Internet users beware: the dangers of republishing photographs found online

Internet users cannot simply copy a photograph posted, without any restriction preventing it from being downloaded and posted with the copyright holder’s consent, on one website and republish it on another website.

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What happened?

A photographer sued a German school after it published on its website a presentation written by one of its students who had included a photo of Córdoba which the student had downloaded from a travel website.  The photographer asserted rights in the image which he had licensed to the travel website and claimed that posting the photograph on the school’s website infringed his copyright.


What rights does a photographer have?

Copyright holders have the exclusive right to authorise or prohibit any communication to the public of their works (Article 3 Directive 2001/29), subject to certain limitations.

The key to understanding the extent of that right lies in understanding what a “communication to the public” means.

First, it involves an act of communication.  That is relatively self-explanatory, although it is worth noting that it is sufficient that a work is made available to a public such that persons can access it, whether or not they in fact avail themselves of that opportunity.

Secondly, the protected work must be communicated to a public.  The concept of “public” has been held to refer to an indeterminate number of potential recipients and implies a fairly large number of persons.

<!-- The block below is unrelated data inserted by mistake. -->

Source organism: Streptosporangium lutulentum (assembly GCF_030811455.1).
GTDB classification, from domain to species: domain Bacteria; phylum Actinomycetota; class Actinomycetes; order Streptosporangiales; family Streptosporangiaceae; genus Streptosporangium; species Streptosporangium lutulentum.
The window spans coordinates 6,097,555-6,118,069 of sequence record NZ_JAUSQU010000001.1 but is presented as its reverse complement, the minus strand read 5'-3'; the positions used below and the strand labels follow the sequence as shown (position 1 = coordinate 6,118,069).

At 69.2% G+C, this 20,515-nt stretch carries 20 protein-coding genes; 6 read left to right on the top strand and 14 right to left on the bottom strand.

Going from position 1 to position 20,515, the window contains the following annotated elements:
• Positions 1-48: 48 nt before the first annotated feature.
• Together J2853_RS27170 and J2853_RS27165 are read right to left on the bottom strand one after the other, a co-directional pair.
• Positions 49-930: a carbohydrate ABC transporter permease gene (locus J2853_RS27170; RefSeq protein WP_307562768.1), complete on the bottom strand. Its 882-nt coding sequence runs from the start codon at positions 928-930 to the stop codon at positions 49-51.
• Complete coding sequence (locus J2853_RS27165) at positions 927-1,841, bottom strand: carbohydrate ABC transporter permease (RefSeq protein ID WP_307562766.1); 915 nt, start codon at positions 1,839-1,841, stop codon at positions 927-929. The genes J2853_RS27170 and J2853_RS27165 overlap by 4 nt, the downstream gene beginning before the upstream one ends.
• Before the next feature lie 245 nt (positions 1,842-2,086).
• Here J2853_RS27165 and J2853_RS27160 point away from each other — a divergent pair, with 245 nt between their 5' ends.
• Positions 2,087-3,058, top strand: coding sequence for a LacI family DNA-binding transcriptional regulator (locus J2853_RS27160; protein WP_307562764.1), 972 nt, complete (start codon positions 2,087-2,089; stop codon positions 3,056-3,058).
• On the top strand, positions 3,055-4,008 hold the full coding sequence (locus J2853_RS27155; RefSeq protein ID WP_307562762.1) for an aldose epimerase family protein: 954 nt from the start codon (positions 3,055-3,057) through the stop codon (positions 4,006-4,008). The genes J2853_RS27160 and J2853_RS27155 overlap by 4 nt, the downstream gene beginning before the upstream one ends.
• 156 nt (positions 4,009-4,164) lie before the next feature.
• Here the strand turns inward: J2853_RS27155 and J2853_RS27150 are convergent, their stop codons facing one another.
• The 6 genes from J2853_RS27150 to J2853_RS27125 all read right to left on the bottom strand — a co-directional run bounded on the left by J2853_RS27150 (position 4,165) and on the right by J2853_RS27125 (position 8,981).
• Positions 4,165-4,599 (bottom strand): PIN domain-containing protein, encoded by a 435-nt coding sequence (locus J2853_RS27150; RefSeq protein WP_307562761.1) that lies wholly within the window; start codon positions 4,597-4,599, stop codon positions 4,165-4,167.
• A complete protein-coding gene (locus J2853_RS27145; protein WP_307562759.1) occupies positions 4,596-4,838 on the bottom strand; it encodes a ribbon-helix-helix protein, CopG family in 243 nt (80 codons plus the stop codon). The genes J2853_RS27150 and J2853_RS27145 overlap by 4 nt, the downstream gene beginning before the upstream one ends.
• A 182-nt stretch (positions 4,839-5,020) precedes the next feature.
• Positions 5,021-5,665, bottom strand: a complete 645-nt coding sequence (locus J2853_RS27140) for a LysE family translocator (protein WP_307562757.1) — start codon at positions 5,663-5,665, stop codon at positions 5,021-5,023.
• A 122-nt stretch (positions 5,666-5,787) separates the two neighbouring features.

The complication arises from decisions of the court that a “communication to the public” requires either communication using technical means different from those used for the copyright holder’s initial publication or publication to a “new public”, i.e. a public that was not taken into account by the copyright holder when it authorised the initial publication.


Did the school’s publication of the photograph infringe the photographer’s rights?

There is no question that publication on the school’s website was an act of communication.  But was it made to a “new public”, distinct from the internet users to whom the original publication was made?  In the view of the Court of Justice of the European Union, the answer is “yes it was” (Case C-161/17 Land Nordrhein-Westfallen v Dirk Renckhoff).

To hold that the school did not publish to a new public would have deprived of its effectiveness the preventative nature of copyright holders’ right to intervene in the use of their works and deprive copyright holders of the opportunity to claim an appropriate reward for use of their works.



The outcome is different to the court’s recent decisions on the publication of hyperlinks to copyright works which generally do not infringe.  The court justified the difference in approach on grounds that, unlike a hyperlink (which just links back to the initial, authorised publication over which the rights holder had some control), where there is a new publication of a work by an unconnected third party, a copyright holder can no longer exercise control over the communication of that work.  Also, hyperlinks contribute to the sound operation of the internet, whilst the unauthorised publication of works does not.

The decision is likely to encourage copyright holders’ to take a more aggressive stance in protecting their rights and an upturn in claims for unauthorised use of copyright images online is likely.